Most states in the country, including Florida, are equitable distribution states, meaning that assets acquired during marriage are considered marital property and divided equitably, or fairly, in a divorce. What many people do not realize is that marital assets include all contributions made to retirement funds during marriage, even though retirement accounts are typically held in one person’s name only.
Challenges of splitting retirement assets in a divorce
One challenge with dividing retirement assets is that they generally include separate property pre-marriage contributions. It can be difficult to analyze the performance of the retirement funds between the time of marriage and the time of divorce to assess which portion should be deemed marital property.
Dividing marital assets once their value is determined
Even after the value of a retirement fund is assessed, you need to be careful when withdrawing money, even to transfer it to the other spouse. As you probably know, 401(k)s have a 10% penalty for early withdrawal (before the age of 59 ½), but that penalty can be circumvented by having a judge enter a Qualified Domestic Relations Order. QDROs can also ensure that a spouse is actually able to access the other’s retirement funds by allowing funds to be transferred to the non-employee spouse’s retirement account or IRA. However, just because these funds can be transferred without penalty does not mean that they can be accessed and used without penalty. Assets taken from a 401(k) will still be subject to an early withdrawal tax penalty, plus regular income tax, if they are withdrawn by the non-employee spouse.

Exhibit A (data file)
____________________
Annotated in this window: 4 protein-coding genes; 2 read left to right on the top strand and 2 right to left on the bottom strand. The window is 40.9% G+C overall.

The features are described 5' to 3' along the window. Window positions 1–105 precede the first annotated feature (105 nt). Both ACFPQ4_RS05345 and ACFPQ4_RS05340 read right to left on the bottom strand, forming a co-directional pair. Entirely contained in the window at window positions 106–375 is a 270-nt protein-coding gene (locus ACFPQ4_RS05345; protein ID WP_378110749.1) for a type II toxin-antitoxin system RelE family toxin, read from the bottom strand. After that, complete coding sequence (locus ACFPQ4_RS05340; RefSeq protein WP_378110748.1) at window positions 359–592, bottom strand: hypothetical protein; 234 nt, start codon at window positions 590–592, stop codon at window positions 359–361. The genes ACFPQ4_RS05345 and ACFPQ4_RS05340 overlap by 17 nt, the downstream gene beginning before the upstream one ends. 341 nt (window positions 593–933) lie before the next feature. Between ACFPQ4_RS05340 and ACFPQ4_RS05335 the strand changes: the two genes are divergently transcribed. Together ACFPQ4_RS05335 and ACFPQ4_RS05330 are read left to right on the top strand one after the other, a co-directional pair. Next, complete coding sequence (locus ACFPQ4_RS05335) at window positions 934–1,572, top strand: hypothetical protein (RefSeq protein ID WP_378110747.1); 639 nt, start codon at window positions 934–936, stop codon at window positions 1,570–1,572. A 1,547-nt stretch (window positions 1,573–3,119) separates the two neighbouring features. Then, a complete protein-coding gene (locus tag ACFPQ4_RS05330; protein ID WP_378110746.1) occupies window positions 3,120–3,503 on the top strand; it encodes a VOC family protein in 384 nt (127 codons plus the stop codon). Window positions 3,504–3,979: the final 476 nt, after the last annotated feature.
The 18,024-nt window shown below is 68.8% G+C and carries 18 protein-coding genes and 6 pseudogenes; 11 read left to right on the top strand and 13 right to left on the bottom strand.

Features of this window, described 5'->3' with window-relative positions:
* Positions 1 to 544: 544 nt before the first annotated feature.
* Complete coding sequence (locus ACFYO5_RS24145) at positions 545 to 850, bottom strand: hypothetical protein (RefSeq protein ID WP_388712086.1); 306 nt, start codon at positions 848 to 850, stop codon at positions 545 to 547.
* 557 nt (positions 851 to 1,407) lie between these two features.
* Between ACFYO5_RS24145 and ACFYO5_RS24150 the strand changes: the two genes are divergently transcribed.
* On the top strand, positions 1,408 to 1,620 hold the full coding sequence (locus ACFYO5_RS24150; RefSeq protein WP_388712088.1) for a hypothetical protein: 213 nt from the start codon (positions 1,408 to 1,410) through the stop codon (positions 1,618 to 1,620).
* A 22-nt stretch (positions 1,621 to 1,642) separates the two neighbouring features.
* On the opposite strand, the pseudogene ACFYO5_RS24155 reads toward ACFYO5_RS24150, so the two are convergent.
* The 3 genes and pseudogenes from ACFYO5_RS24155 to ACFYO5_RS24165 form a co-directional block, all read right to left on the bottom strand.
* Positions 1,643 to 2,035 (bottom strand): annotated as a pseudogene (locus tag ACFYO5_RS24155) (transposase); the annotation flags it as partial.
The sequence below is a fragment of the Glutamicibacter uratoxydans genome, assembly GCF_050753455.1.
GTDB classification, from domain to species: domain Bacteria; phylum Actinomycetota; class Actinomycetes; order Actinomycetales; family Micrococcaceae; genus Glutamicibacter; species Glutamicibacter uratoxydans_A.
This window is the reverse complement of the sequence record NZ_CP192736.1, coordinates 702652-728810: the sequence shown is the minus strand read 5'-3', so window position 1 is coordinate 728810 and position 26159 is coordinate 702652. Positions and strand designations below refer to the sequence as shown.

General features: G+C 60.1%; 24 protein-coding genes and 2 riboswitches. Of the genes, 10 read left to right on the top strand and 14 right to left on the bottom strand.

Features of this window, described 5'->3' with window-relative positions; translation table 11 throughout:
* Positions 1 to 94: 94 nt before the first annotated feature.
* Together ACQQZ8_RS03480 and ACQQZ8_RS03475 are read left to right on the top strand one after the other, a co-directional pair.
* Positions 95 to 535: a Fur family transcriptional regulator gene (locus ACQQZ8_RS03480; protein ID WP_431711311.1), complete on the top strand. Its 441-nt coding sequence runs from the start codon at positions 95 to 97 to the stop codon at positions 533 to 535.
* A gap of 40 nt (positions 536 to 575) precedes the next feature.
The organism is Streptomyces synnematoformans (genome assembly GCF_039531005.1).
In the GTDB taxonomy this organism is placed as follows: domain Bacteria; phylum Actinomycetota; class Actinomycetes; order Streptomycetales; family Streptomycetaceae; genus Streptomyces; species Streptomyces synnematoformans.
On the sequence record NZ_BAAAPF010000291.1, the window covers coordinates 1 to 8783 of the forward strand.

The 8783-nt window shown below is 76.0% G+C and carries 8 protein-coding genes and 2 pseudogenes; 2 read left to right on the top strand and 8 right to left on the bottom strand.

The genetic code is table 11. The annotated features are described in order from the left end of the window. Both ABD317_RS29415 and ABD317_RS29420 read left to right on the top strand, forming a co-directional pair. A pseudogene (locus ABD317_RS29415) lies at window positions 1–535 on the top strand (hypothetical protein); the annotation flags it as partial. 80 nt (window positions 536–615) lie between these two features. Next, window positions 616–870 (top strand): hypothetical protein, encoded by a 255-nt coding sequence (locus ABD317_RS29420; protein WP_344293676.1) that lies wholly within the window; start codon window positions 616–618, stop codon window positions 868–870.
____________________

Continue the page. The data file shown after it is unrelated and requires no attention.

Retirement funds that do not require a QDRO
Some retirement funds can be divided without penalty even without a QDRO, such as an IRA. Additionally, QDROs are not needed for SEP funds, and they do not apply to military or government pensions. Whether or not you need a QDRO to transfer your own retirement assets or to get access to your spouse’s, it is a good idea to consult with a Florida-licensed family law attorney before agreeing to a division and distribution of any assets.